What is the Surplus total for the year?

Total surplus for the year = Sum of monthly surplus

2.Calculate the water pressure in kilograms/cm2 using the below locations within the oceans.

You can find more information in the “Crunch the Numbers”, page 332 of the textbook.

Puerto Rico Trench is located between the Atlantic Ocean and Caribbean Ocean at a depth of 8648m

Two procedures are required to determine the water pressure given the depth of ocean.

The first is to divide the ocean’s depth by 10m. To calculate the number of bars, you need to multiply this number by 1.

Second, pressure in Kg/cm3 can be obtained by multiplying the number of bars by 1.

At 8648m,

Litke Deep is located in the Eurasian Basin of Arctic Ocean – 5450m depth

Bars = 5450/10=545

Pressure of water = 545*1= 545Kg/cm3

Halocline of tropical ocean – depth 1000m

Water pressure = 100 *1= 100Kg/cm3

Mesopelagic Zone – Depth of 250 m

Bars = 250m/10 = 25 Bars

Red wavelength penetration depth – 20 m

Bars = 20m/10= 2

3.Table shows the annual altitude at which the equilibrium line is for the Devon Island glacier in Canada.

Answer the following questions to find out this information:

Calculate the annual retreat and advancement of the equilibrium line.

Positive values signify advancement or retreat of the glacier.

Table the data.

Year

ELA Change

Define the overall pattern of the glacier’s change.

Be sure to link the changes in equilibrium line with potential changes in accumulation and ablation zones.

A glacier is a mass accumulation or snow that has been turned into ice.

It is a solid, crystalline material that moves and advances by moving (Paterson 2016,).

Glacier advancement is possible in situations where there is more ice and snow than is lost.

Glaciers will retreat if the rate at which ice is being lost exceeds the rate at which it is added.

The glacier zone of accumulation refers to the point at which slow additions to glacier cause it to become ice.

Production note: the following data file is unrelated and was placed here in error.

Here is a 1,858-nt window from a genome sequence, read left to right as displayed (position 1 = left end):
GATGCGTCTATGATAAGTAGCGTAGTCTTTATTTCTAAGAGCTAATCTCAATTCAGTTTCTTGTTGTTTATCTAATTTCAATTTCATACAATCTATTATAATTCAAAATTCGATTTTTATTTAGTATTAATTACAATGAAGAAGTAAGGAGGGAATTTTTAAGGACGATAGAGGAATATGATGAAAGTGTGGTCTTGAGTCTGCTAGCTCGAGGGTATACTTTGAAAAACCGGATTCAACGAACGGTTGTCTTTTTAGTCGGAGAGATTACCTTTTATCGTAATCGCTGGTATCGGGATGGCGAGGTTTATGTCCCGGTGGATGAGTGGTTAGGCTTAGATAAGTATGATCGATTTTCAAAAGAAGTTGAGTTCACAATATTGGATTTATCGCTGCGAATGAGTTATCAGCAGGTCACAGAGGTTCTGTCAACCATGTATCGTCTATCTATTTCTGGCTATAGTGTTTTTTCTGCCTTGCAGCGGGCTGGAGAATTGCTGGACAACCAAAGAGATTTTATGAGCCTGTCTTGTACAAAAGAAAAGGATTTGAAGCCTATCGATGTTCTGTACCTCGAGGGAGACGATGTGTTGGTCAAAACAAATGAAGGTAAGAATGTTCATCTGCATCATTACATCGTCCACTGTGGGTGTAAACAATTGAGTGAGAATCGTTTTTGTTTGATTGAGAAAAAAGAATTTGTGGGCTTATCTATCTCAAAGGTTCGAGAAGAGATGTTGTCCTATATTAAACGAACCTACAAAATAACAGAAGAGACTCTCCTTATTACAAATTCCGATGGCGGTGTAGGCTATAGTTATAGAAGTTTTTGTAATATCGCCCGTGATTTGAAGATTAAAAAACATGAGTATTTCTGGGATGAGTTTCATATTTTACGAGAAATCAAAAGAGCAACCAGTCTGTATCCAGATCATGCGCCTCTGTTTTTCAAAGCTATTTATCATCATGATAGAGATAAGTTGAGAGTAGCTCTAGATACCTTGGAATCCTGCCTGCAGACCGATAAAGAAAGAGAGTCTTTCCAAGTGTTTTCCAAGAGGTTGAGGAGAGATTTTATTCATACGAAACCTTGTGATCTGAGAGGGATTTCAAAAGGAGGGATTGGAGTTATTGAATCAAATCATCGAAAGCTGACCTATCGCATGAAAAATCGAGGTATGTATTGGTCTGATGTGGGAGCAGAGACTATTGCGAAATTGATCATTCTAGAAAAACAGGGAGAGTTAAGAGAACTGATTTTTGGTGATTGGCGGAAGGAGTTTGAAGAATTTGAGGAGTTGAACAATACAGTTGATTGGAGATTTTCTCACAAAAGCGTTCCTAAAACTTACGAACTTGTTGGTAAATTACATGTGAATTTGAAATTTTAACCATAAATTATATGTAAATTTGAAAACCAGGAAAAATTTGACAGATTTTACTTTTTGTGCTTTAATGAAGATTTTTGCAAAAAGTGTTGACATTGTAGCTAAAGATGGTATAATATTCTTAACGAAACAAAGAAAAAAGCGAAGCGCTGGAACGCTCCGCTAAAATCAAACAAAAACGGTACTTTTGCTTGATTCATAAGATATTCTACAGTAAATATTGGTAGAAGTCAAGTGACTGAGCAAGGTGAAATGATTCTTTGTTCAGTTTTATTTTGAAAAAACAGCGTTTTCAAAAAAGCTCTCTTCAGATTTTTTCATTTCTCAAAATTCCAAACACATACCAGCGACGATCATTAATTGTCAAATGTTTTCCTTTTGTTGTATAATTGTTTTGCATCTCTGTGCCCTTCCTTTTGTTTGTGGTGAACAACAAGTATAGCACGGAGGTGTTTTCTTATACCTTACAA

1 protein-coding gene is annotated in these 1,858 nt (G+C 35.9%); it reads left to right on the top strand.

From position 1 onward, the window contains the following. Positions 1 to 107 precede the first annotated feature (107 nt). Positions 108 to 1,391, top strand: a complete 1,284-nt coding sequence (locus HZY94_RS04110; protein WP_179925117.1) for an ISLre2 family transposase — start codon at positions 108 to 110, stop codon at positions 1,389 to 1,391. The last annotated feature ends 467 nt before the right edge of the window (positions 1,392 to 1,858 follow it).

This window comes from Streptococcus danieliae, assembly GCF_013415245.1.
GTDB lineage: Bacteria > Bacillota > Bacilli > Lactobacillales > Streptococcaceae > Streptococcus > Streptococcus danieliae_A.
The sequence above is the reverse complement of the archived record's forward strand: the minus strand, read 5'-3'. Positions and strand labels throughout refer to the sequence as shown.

Seasonality is indicated by the pattern of glacier change as shown in the diagram.

Changes in temperature and other seasonal factors can lead to advancement or retreat of glaciers.

Higher temperatures lead to melting of ice, snow, which causes retreat of glaciers through a process called ablation (Benn & Evans 2014).

Sublimation, surface meltwater runoff and windblown snow are all examples of agents that can cause ablation.

Low temperatures, however, cause freezing of water vapor, which results in the formation and scattering more glaziers (a phenomenon called advancement).

A negative change in equilibrium occurs when the equilibrium line moves downwards due to more mass being added to the glazier and less mass being lost as a result.

A positive mass balance is when the glazier loses more weight and gains more.

What could be local or global factors responsible for the observed changes in glacier?

Both local and global factors play a role in the movement of glaciers as they advance and recede.

Glaciers can experience changes in their volume and length, which is why they are often either in recession or advancement (Hutter 2017, 2017).

Variation in solar radiation, volcanic activity, and earthquakes are the causes of these movements.

The rate at which glaciers melt and contract is affected by rising temperatures.

The ablation rate increases when temperatures rise. Snow fall and precipitation volume are affected by rising temperatures.

Refer to

Glaciers and glaciation.

Theoretical Glaciology: Material Science of Ice and the Mechanisms of Ice Sheets (Vol.

The physics and behavior of glaciers.

The physical geography and history of South America.

Oxford University Press.